Khao San Road – three words that inspire the fiercest reactions in people. Before I left London for Bangkok, I had read a decent number of blogs that pretty much only had bad things to say about this infamous road in Thailand’s capital city. I was so frightened by this unanimous dislike of the street that I didn’t dare venture on to Khao San Road in my first week in Thailand, which I spent entirely in Bangkok. As I was staying in Silom and having a gay old time exploring the city’s gay neighbourhood, I didn’t feel as though I was missing out on much.
It was only once I had returned to Bangkok after a stint in Koh Samui and Koh Phangan that the opportunity to visit Khao San Road was properly presented to me. While staying in Bangkok, I was fortunate enough to meet two amazing Thai university students who possessed just about every human quality that I deem important; fun loving, kind, irreverent, smart and they managed to find a joke in everything. When they suggested that we spend an evening on Khao San Road, I figured that if it was good enough for them, then it was certainly good enough for me.
One of my hosts took great pride in the fact that she had partied on Khao San Road five times already, and for my other Thai host, this was his first visit, and like me he was intrigued to see what all the fuss could be about with his own eyes.
It wasn’t only the travel blogs that gave me such a fiercely negative opinion of Khao San Road before I had even visited. In fact, in other areas of Bangkok and on the islands in the south, it was made clear to me by other people on their travels that Khao San Road is a place that I should steer well clear of.
Arriving on Khao San Road for the first time, it is fair to say that my initial impression was that it’s a busy place swarming with people. I come from a big city, I love big cities, and I am rarely put off by crowds, so I managed to run that first gauntlet pretty successfully.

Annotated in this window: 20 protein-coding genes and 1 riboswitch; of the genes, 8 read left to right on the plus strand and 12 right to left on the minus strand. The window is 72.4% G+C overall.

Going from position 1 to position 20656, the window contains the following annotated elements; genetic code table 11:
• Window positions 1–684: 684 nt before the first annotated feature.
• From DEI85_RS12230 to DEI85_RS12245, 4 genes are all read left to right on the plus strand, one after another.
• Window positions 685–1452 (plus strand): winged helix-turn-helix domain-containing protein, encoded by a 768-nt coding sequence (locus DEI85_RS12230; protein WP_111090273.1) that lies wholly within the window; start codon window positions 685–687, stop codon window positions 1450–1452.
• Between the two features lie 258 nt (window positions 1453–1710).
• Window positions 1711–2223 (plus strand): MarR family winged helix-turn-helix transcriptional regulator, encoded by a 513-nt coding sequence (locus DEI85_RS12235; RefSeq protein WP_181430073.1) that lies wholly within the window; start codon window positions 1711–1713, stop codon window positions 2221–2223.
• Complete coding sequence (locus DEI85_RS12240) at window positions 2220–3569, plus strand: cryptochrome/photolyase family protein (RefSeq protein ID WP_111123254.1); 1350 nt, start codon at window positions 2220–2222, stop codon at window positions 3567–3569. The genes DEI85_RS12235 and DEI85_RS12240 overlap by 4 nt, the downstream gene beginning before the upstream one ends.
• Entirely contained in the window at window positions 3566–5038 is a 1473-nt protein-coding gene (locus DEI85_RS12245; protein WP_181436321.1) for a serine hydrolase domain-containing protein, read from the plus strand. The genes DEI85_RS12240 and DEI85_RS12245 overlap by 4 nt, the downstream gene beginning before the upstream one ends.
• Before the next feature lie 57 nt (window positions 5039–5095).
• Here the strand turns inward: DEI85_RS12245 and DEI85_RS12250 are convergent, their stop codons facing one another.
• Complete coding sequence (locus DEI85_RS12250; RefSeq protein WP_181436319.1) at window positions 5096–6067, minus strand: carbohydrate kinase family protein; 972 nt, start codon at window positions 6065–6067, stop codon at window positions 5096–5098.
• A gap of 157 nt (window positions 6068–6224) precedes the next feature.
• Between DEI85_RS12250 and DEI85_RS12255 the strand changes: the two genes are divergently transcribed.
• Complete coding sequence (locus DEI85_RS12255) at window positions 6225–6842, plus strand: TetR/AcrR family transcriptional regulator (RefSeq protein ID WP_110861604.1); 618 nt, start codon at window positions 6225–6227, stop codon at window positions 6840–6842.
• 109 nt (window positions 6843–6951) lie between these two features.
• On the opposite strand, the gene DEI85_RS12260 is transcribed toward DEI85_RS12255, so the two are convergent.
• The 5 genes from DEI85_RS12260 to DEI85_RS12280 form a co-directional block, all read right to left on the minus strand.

I figured that because Khao San Road is a tourist area, the prices would be incredibly inflated, just as they are in the tourist areas of London. Wrong. The road was full of cheap and hearty street food, and the drinks prices in the many bars that line that street are similarly suited to the budget conscious. And so my friends and I indulged in a couple of towers of beer at a very reasonable price. Far from thinking that ordering a tower of beer was a lout’s way to drink, to me it seemed a very sociable act to share a common pool of alcohol and I lamented that we don’t have this way of drinking at home.
But all of this cheap booze must lead to obnoxious behaviour, right? Well, I certainly didn’t witness any. I saw groups of friends having a fun time together. Burn them at the stake! Lynch them! I confess that the thumping music playing from a couple of the bars wasn’t to my taste, but it wasn’t like it was difficult to avoid. I just went to another bar where the music was a bit quieter – no drama necessary.
Perhaps the biggest and the most annoying whinge that people like to have about Khao San Road is that ‘it isn’t the real Thailand’. Bitch, please. It’s real because it’s there. Tourism is a legitimate part of the fabric of Thailand, just like temples, silk making and papaya salad. Oh wait, it’s not tourism that is completely at fault, but a particular kind of tourism. Tourism in which people have a good time with their friends, drinking and dancing. Give me a break. This kind of criticism invariably comes from the kind of traveller who spouts anti-globalisation guff at me while seeing no irony in the fact that they spend their time travelling around the world – the mind boggles, really.
After a lot of thinking about this, the only sensible conclusion that I can come to is that the Khao San Road haters are snobs through and through. I can understand why a person might not want to visit the place, I get that not everyone is a fan of drinking or perhaps they feel uncomfortable in big crowds. Fair enough. But the vehement hatred that is spewed at this street and the people who frequent it is completely unwarranted. The people who hate Khao San Road are anti-youth and anti-fun – they remind me of the losers at home who love nothing more than to slag off reality television shows like Jersey Shore and The Only Way Is Essex – shows that simply present young, working class people, having a good time. I sincerely hope that as I grow older I don’t have such a chip on my shoulder that I have to be resentful of the people around me enjoying their lives in whichever way they might choose. As for the Khao San Road haters, they can stay away as far as I’m concerned, and in the meantime I’ll be drinking, dancing, and having the time of my life with my Thai friends on this wonderful street.